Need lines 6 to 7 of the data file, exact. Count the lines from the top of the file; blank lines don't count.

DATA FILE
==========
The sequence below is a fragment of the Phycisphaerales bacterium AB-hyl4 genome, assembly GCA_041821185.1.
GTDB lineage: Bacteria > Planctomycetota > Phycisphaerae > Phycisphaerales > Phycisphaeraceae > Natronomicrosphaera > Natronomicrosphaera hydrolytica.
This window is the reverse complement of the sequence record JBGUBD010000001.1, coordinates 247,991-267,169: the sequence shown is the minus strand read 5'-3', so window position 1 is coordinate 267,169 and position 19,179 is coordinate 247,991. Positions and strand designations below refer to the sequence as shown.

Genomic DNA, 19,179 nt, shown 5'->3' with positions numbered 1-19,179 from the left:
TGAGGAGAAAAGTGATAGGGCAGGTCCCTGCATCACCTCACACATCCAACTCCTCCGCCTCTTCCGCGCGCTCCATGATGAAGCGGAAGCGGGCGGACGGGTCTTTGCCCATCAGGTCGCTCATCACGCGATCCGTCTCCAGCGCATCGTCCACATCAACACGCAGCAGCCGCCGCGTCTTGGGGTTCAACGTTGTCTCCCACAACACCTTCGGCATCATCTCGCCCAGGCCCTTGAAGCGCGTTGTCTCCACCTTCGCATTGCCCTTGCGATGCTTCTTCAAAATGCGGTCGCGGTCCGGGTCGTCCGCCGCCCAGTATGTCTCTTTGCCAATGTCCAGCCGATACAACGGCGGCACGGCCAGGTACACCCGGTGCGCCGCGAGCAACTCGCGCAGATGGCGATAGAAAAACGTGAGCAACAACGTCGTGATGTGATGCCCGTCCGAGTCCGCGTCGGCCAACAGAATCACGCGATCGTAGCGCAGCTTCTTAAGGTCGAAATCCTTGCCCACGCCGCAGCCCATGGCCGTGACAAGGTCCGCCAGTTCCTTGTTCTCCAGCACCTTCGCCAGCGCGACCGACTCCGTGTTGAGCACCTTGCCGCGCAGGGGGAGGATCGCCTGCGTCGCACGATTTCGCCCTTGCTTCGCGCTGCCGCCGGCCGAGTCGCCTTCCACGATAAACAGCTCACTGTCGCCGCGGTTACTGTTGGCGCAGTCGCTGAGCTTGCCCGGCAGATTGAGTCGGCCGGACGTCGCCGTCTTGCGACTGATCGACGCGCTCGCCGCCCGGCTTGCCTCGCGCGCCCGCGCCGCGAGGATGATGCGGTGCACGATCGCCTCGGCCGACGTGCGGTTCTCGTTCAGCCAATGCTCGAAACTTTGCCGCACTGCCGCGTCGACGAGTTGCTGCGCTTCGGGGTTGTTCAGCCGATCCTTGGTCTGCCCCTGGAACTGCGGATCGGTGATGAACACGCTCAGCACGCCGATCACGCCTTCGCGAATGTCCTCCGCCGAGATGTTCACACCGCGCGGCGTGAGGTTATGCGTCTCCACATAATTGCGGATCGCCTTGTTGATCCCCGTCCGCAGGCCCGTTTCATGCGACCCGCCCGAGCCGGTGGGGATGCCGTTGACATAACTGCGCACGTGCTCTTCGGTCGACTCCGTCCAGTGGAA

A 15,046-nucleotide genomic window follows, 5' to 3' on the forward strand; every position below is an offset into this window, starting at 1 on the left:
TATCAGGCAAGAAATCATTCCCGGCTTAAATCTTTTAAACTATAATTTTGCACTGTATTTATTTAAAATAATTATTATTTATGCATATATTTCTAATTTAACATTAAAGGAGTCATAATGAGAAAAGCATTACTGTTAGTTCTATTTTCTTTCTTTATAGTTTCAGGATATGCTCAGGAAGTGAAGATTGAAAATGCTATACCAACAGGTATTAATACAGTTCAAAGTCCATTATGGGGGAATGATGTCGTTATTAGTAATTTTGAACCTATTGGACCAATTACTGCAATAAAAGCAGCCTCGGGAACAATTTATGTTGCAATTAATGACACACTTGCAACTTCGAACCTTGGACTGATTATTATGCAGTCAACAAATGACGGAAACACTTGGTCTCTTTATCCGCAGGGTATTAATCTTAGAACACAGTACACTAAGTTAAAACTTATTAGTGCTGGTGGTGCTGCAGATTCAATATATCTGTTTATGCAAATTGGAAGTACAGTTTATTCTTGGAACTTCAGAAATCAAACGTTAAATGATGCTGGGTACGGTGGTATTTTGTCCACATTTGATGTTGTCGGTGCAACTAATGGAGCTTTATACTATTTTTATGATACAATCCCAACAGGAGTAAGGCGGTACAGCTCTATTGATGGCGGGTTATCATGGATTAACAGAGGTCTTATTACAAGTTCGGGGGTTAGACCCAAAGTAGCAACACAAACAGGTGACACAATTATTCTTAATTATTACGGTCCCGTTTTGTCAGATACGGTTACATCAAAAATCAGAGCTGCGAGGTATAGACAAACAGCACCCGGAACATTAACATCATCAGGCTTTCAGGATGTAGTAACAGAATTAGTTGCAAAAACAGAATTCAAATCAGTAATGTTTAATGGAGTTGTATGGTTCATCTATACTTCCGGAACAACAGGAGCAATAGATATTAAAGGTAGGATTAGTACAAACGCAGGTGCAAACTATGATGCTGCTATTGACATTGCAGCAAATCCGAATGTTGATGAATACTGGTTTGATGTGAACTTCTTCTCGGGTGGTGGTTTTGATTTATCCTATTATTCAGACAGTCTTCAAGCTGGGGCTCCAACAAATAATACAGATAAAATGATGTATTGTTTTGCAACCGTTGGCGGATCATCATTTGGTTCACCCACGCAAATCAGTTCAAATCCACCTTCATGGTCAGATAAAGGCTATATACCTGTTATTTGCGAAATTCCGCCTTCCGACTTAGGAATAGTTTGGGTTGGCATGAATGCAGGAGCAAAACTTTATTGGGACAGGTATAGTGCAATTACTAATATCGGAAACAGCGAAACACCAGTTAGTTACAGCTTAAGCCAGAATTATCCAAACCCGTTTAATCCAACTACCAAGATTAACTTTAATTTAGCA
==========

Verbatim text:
A 15,046-nucleotide genomic window follows, 5' to 3' on the forward strand; every position below is an offset into this window, starting at 1 on the left:
TATCAGGCAAGAAATCATTCCCGGCTTAAATCTTTTAAACTATAATTTTGCACTGTATTTATTTAAAATAATTATTATTTATGCATATATTTCTAATTTAACATTAAAGGAGTCATAATGAGAAAAGCATTACTGTTAGTTCTATTTTCTTTCTTTATAGTTTCAGGATATGCTCAGGAAGTGAAGATTGAAAATGCTATACCAACAGGTATTAATACAGTTCAAAGTCCATTATGGGGGAATGATGTCGTTATTAGTAATTTTGAACCTATTGGACCAATTACTGCAATAAAAGCAGCCTCGGGAACAATTTATGTTGCAATTAATGACACACTTGCAACTTCGAACCTTGGACTGATTATTATGCAGTCAACAAATGACGGAAACACTTGGTCTCTTTATCCGCAGGGTATTAATCTTAGAACACAGTACACTAAGTTAAAACTTATTAGTGCTGGTGGTGCTGCAGATTCAATATATCTGTTTATGCAAATTGGAAGTACAGTTTATTCTTGGAACTTCAGAAATCAAACGTTAAATGATGCTGGGTACGGTGGTATTTTGTCCACATTTGATGTTGTCGGTGCAACTAATGGAGCTTTATACTATTTTTATGATACAATCCCAACAGGAGTAAGGCGGTACAGCTCTATTGATGGCGGGTTATCATGGATTAACAGAGGTCTTATTACAAGTTCGGGGGTTAGACCCAAAGTAGCAACACAAACAGGTGACACAATTATTCTTAATTATTACGGTCCCGTTTTGTCAGATACGGTTACATCAAAAATCAGAGCTGCGAGGTATAGACAAACAGCACCCGGAACATTAACATCATCAGGCTTTCAGGATGTAGTAACAGAATTAGTTGCAAAAACAGAATTCAAATCAGTAATGTTTAATGGAGTTGTATGGTTCATCTATACTTCCGGAACAACAGGAGCAATAGATATTAAAGGTAGGATTAGTACAAACGCAGGTGCAAACTATGATGCTGCTATTGACATTGCAGCAAATCCGAATGTTGATGAATACTGGTTTGATGTGAACTTCTTCTCGGGTGGTGGTTTTGATTTATCCTATTATTCAGACAGTCTTCAAGCTGGGGCTCCAACAAATAATACAGATAAAATGATGTATTGTTTTGCAACCGTTGGCGGATCATCATTTGGTTCACCCACGCAAATCAGTTCAAATCCACCTTCATGGTCAGATAAAGGCTATATACCTGTTATTTGCGAAATTCCGCCTTCCGACTTAGGAATAGTTTGGGTTGGCATGAATGCAGGAGCAAAACTTTATTGGGACAGGTATAGTGCAATTACTAATATCGGAAACAGCGAAACACCAGTTAGTTACAGCTTAAGCCAGAATTATCCAAACCCGTTTAATCCAACTACCAAGATTAACTTTAATTTAGCA